- Supreme Court Blocks Extension of Ohio Early Voting
- No Ruling on Kansas Democrats Picking Candidate
- Intruder Made It Deeper Into White House
- Senate Race in Kansas is a Toss Up
- Dead Heat for Massachusetts Governor
McCain: Fischer Made ‘False Statements’ About Border Security (VIDEO)
Posted at 7:27 p.m. on June 25, 2013
Tensions about the immigration amendment process led to a particularly tense exchange on Tuesday, with “gang of eight” member Sen. John McCain questioning a fellow Republican who said the immigration bill wouldn’t secure the border.
The Arizona Republican accused freshman Nebraska Sen. Deb Fischer of making a “series of false statements” about the bill.
Following a lengthy floor statement in which Fischer criticized border security language in the Senate’s bipartisan immigration measure and contrasted it with an amendment she had written, McCain sought recognition for the purpose of what in Senate parlance is known as asking a question:
Like many Senate questions, McCain’s was designed as a retort. McCain asked Fischer whether she had ever visited the Arizona border with Mexico. She replied that she had been to the border between Texas and Mexico.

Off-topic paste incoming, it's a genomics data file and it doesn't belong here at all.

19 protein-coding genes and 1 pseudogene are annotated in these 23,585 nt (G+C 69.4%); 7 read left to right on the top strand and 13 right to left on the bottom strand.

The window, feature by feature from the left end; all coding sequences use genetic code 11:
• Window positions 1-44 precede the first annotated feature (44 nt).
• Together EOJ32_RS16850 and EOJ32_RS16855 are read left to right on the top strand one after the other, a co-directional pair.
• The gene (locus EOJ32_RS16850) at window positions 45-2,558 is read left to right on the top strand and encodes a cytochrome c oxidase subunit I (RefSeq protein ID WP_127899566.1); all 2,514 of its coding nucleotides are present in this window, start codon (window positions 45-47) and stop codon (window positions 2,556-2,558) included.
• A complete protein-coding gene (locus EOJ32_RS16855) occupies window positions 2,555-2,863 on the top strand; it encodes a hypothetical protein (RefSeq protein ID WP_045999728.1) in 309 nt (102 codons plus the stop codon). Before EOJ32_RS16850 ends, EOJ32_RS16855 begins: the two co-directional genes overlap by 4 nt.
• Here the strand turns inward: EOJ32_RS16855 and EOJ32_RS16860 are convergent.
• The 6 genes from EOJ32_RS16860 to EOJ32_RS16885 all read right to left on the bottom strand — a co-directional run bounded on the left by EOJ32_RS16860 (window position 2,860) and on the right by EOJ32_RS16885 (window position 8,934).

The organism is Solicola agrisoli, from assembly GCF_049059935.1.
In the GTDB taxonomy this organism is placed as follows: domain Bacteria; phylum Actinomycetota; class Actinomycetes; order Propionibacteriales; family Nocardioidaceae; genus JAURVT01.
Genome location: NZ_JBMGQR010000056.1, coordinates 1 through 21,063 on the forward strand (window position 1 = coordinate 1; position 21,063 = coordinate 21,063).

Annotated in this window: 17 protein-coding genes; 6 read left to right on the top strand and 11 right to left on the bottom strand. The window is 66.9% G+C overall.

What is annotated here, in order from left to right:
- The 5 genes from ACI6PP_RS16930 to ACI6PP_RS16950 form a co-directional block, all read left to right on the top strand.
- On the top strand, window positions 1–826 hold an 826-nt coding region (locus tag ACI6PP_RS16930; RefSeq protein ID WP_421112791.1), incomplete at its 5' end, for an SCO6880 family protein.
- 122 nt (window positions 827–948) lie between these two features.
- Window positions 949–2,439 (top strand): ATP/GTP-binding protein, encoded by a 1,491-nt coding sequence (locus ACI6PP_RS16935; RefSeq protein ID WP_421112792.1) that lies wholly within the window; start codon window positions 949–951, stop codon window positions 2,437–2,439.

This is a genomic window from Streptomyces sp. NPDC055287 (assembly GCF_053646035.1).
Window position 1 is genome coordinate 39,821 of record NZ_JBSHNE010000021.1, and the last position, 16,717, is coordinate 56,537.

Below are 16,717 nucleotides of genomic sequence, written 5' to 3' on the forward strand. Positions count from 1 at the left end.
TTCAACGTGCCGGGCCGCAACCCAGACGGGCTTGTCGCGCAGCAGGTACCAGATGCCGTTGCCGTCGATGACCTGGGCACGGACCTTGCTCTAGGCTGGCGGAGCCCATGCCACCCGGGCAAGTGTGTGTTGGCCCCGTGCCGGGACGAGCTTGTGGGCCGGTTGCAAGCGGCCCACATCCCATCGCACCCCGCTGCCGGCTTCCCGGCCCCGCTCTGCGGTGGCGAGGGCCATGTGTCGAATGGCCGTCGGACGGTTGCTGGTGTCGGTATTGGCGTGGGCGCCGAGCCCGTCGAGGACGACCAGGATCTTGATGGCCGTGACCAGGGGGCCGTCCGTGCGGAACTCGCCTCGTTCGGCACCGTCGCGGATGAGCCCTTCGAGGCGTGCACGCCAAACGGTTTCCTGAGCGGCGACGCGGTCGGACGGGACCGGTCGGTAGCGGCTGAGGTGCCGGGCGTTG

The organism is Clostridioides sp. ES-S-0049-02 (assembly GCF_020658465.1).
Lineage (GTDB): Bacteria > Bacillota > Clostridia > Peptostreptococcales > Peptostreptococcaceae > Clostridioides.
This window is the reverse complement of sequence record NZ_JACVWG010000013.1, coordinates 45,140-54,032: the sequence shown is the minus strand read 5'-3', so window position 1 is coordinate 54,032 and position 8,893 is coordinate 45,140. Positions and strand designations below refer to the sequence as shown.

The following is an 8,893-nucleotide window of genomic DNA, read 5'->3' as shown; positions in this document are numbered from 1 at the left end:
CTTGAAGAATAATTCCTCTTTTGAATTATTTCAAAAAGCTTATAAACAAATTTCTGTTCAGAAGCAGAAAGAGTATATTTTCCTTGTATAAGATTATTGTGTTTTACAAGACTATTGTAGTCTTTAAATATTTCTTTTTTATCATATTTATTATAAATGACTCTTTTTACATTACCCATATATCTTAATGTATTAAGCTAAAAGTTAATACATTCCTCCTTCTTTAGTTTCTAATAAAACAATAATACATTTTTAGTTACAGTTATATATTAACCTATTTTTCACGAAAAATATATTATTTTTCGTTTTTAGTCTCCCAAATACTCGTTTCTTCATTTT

“I’d just say to the senator from Nebraska, she’s so ill-informed. The statement I just saw, I don’t know where to begin, except to say that if you don’t think that if this legislation secures the border, you haven’t spent any time on the border, certainly not any meaningful time,” McCain said. ”I can’t express my disappointment in the series of false statements that the senator just made.”
Fischer responded: “I believe that my statement is correct. It reflects the values of my state, it reflects the values of those Americans, and it truly reflects their concerns with this piece of legislation that is before us now.”
McCain then invited Fischer to visit Arizona. The freshman from Nebraska said she would accept the invitation.
At day’s end Tuesday, the Senate had set a series of votes for late morning Wednesday that would be treated as though they had occurred at 1 a.m., allowing senators the chance to get a full night’s sleep before continuing the floor exchanges and amendment wrangling.
Considering the votes to have taken place at the wee hours of Wednesday morning preserves the timeline outlined at #WGDB earlier in the day.
Scott Campbell contributed to this report.